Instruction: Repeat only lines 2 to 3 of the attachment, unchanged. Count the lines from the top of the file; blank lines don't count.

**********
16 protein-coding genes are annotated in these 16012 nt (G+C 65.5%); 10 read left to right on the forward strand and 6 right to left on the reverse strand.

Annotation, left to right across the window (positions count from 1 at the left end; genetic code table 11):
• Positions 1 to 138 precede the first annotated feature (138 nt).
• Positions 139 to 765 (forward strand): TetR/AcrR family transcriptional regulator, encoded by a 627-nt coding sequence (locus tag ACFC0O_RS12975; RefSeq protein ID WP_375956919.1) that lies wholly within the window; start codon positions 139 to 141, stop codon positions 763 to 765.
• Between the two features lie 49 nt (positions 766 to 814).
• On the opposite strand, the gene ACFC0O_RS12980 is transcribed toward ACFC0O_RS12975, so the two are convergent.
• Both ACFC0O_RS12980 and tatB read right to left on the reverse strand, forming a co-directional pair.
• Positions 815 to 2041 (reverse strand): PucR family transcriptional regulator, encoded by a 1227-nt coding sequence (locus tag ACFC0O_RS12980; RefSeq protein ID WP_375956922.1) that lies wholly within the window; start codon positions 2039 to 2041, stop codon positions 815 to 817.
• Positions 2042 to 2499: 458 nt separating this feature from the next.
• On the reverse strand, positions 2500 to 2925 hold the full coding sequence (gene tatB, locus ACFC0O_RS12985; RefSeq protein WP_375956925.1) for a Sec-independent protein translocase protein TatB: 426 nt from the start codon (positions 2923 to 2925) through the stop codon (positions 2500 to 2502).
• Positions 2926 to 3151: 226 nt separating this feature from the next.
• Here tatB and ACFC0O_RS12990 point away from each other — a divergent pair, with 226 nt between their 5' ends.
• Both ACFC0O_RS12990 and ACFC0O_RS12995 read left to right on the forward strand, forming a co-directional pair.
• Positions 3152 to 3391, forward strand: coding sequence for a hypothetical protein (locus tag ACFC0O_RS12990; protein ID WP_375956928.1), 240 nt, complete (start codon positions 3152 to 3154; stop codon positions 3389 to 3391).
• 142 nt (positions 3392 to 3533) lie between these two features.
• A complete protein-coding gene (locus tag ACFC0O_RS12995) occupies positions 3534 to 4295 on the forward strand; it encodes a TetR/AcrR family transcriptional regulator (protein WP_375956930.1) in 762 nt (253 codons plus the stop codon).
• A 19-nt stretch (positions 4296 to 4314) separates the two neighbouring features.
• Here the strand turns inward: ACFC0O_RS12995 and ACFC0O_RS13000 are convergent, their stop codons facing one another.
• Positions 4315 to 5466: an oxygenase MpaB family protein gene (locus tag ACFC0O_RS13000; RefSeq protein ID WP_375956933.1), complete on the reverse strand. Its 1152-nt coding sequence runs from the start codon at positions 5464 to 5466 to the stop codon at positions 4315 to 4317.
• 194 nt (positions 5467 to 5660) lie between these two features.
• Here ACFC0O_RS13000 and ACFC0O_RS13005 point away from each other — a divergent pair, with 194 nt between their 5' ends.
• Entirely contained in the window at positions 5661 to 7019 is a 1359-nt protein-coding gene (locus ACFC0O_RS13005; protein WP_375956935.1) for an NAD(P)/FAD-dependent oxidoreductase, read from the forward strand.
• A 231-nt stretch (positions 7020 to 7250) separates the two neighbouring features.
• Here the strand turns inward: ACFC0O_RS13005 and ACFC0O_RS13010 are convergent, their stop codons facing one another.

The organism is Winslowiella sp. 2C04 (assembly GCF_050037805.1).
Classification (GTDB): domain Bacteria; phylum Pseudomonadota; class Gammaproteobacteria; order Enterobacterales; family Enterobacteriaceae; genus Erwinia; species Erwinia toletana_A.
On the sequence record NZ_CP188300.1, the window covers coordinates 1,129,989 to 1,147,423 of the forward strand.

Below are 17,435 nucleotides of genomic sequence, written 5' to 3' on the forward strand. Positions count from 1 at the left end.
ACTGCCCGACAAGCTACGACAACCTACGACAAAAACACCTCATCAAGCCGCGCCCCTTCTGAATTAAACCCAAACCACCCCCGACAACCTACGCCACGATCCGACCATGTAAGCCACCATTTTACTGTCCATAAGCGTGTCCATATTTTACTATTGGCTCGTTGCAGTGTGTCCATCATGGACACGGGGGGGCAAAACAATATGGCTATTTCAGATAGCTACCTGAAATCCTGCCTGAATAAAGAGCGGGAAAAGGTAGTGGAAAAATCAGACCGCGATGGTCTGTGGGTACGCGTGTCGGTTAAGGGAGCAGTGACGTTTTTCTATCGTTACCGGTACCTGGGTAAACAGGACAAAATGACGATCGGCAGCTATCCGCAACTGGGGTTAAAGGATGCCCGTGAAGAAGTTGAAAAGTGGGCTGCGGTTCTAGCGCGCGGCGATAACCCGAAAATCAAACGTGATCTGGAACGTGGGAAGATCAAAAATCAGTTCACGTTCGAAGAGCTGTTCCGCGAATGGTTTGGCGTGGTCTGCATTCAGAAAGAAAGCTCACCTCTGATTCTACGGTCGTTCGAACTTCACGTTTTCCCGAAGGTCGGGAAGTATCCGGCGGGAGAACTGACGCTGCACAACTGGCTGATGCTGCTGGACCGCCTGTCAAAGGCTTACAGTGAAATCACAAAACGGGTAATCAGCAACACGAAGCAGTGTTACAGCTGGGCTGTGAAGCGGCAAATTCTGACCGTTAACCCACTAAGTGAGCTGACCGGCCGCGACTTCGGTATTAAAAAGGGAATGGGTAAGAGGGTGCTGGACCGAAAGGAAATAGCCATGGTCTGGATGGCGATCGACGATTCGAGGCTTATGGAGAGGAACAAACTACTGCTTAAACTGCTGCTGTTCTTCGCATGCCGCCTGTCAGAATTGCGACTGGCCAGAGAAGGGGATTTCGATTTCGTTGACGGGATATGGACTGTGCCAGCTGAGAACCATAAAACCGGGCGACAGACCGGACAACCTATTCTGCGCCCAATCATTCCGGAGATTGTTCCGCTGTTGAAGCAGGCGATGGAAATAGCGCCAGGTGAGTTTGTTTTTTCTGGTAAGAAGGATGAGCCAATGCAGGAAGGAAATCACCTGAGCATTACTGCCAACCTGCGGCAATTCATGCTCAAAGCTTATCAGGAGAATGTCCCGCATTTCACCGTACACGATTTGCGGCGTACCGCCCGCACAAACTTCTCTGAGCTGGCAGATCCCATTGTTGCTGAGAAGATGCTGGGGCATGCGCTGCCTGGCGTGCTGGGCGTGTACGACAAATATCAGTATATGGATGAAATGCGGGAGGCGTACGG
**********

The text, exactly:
Annotation, left to right across the window (positions count from 1 at the left end; genetic code table 11):
• Positions 1 to 138 precede the first annotated feature (138 nt).